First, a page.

UNDERDRESSED

Davos, ice skater in a bathing suit

UNDERDRESSED

Last weekend’s storm was noticed, as it came up the coast, because it threatened to give us snow. Away from the coast, it gave only a dusting, however it did give us two days of roaring north winds.

We also got a roaring north wind from the next storm, which got far less notice for it didn’t threaten us with snow. In fact it passed well to our west, and the counterclockwise flow gave us south winds and, at first, a remarkable warm-up. On Monday morning it was only 4 degrees (F) with a roaring north wind, but by Tuesday afternoon it was 40 (F) with rain showers, and southwest winds.

People relaxed, and looked southwest to the next storm, however Tuesday’s storm was not done with us. It ran into what is called a “block,” and couldn’t depart far to our north and west. Instead it was deflected east, passing to our north, and then was shunted southeast, until it was out over the Atlantic to our east, where it did what most storms do out there, and became a gale center. Our southwest winds swung around to the north, and the temperatures dropped as the departing gale brought down two separate cold fronts and increasingly arctic air.

Some people are aware of such changes, while others are oblivious, and their degree of awareness is sometimes reflected by how they dress their children. At our Childcare we sometimes have to gently remind parents it is cold outside, as children arrive underdressed.

I have one friend who works construction, and currently works up eight stories in Boston, in a building that is exposed to the howling winds. I have noticed his children have wonderfully warm winter outfits, likely because he knows what it feels like to be in the cold.

Other parents live amidst the luxury of modern warmth, which I personally enjoy. There is nothing nicer than a warm car on a cold morning. However, because my Childcare is located on a farm and is based around outdoor activities, I spend a lot of time outside and don’t loose touch with how cold it is. In fact being outdoors increases my appreciation of a warm car.

Some people do seem to lose touch. They only notice weather when snow might stop their cozy car. Otherwise their experience of the outdoors is limited to a dash from the home to the heated car to the heated workplace to the heated car to the heated store to the heated car to the heated home. This allows them to under dress, and save a lot of money, because they don’t need to buy anything made of wool.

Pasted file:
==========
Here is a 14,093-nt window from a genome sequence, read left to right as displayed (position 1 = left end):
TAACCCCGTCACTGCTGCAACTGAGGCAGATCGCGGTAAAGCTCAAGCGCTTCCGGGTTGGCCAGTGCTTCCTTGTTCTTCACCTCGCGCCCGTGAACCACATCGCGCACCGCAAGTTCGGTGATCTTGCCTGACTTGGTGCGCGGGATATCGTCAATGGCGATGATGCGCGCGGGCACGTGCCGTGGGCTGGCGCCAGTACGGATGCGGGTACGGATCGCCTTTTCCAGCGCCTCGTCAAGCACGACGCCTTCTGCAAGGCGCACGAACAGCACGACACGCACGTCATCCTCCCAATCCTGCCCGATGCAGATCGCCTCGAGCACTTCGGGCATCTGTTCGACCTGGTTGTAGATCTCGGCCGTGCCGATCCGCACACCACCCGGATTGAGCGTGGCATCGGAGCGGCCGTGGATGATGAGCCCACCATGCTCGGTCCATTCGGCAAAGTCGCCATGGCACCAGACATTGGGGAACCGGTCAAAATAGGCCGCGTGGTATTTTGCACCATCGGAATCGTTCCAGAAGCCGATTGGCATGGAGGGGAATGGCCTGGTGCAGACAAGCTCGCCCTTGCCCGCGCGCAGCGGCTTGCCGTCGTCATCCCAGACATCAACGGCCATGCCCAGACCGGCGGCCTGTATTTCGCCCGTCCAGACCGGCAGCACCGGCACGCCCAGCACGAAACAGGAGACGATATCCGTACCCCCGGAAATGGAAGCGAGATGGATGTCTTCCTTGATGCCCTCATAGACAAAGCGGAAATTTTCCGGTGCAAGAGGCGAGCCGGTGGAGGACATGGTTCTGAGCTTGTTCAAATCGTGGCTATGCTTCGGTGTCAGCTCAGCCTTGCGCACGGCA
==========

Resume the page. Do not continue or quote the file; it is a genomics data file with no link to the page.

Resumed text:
When I see such people hustling through a parking lot, wincing in the winter winds, I always shake my head and then pray, “Lord, help that person, if they ever get a flat tire.”

Underdressed people are a little like hothouse tomatoes growing in Iceland. If the heat ever goes off, they are in big trouble.

If you believe in Darwin, we are evolved apes, and belong in a nice warm jungle. If you don’t believe in Darwin, we belong in a nice warm Garden of Eden. In either case we sure shouldn’t be running about in the dead of winter in summer clothing. Nor should our children.

In my business I sometime notice one child isn’t having as much fun as the others, outside in the winter winds. The others are running and sliding on the skating pond, ignoring the campfire despite the winds, and even asking if they can remove their coats, but one child is huddled by the fire, despite a winter coat. When I investigate I invariably discover that under the winter coat they are wearing some skimpy shirt or blouse meant for warmer weather.

How can such a child enjoy the outdoors, relish the winter, and join the other children in their play? How can they gain the happy experiences many of us remember from our own childhood winters? What sort of roots are they growing, and what sort of adults will they become? Will they love their landscape, harmonizing with nature, or will they become hothouse humans, divorced from the very world they inhabit?

Oddly, when I suggest to some that they are underdressed, they say I am in no position to talk, because they think I am talking about fashion, (and I am a bit of a slob.)

Well, if “clothes make the man,” in terms of fashion, then “clothes make the child,” in terms of childhood. If you want your child to be politically correct and “love the ecology,” you had best dress the child to go out and be in that “ecology.”

Unless, of course, you feel the only safe way to experience nature is via a video.

(Another’s view of this issue: http://www.freerangekids.com/do-kids-play-less-outside-in-the-winter-for-a-surprising-reason/)

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